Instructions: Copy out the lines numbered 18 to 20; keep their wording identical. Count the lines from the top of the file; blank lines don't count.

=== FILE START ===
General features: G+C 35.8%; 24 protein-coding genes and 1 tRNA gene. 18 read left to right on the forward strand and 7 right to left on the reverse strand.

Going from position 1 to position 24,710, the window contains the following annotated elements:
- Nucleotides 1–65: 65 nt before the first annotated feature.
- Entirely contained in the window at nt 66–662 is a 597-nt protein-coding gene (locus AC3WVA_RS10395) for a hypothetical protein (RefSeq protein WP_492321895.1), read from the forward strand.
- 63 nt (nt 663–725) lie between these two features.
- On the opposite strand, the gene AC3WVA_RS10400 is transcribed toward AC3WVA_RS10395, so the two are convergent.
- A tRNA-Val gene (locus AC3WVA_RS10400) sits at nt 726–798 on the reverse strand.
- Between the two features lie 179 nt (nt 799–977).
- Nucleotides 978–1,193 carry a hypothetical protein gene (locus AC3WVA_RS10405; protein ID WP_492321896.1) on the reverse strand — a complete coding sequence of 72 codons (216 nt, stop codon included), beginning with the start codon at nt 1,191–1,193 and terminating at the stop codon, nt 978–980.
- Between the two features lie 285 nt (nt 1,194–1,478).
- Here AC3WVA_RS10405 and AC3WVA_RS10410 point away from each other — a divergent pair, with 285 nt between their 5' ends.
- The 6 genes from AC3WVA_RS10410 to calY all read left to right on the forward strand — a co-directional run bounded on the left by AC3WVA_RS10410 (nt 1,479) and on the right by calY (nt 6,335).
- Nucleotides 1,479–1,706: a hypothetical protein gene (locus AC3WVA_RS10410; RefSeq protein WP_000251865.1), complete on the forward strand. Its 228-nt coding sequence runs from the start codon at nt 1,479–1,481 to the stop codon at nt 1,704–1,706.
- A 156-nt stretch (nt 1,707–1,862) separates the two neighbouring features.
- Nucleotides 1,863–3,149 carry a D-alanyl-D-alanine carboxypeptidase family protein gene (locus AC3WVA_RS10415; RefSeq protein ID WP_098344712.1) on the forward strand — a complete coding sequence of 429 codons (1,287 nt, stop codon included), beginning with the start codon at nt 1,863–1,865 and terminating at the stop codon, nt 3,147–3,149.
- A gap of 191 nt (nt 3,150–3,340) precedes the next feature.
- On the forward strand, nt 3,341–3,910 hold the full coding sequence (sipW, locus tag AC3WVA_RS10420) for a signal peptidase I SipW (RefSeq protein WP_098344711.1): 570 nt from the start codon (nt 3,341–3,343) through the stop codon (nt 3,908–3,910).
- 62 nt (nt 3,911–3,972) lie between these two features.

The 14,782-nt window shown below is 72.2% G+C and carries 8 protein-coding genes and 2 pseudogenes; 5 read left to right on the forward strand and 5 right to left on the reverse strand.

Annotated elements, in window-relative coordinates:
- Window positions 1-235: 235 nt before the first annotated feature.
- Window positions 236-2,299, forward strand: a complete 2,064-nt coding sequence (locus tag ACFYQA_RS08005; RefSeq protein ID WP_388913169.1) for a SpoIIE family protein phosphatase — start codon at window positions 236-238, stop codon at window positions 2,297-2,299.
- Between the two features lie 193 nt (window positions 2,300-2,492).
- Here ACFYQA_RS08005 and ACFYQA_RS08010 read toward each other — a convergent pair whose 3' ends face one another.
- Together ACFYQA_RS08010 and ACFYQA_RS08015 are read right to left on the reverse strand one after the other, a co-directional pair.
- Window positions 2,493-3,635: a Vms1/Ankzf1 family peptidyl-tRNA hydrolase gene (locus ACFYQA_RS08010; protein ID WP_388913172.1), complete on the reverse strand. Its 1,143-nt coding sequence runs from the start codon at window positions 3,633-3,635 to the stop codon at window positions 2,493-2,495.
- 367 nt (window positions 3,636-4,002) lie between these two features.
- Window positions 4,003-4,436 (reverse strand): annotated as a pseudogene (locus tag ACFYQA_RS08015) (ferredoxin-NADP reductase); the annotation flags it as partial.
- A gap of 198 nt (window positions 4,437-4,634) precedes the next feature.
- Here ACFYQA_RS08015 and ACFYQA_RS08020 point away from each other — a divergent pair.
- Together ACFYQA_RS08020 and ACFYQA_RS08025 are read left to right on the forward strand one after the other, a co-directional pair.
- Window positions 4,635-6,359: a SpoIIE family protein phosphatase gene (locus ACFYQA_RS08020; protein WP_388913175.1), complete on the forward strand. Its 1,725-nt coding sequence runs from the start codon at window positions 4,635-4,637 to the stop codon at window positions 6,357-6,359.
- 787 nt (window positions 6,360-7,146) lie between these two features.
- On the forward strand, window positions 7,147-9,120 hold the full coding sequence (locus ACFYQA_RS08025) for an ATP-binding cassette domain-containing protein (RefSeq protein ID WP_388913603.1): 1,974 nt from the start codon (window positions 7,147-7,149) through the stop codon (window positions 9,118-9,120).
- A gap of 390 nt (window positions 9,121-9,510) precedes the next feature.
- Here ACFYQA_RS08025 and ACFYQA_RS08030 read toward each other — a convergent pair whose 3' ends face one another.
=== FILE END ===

- 62 nt (nt 3,911–3,972) lie between these two features.

The 14,782-nt window shown below is 72.2% G+C and carries 8 protein-coding genes and 2 pseudogenes; 5 read left to right on the forward strand and 5 right to left on the reverse strand.

Annotated elements, in window-relative coordinates: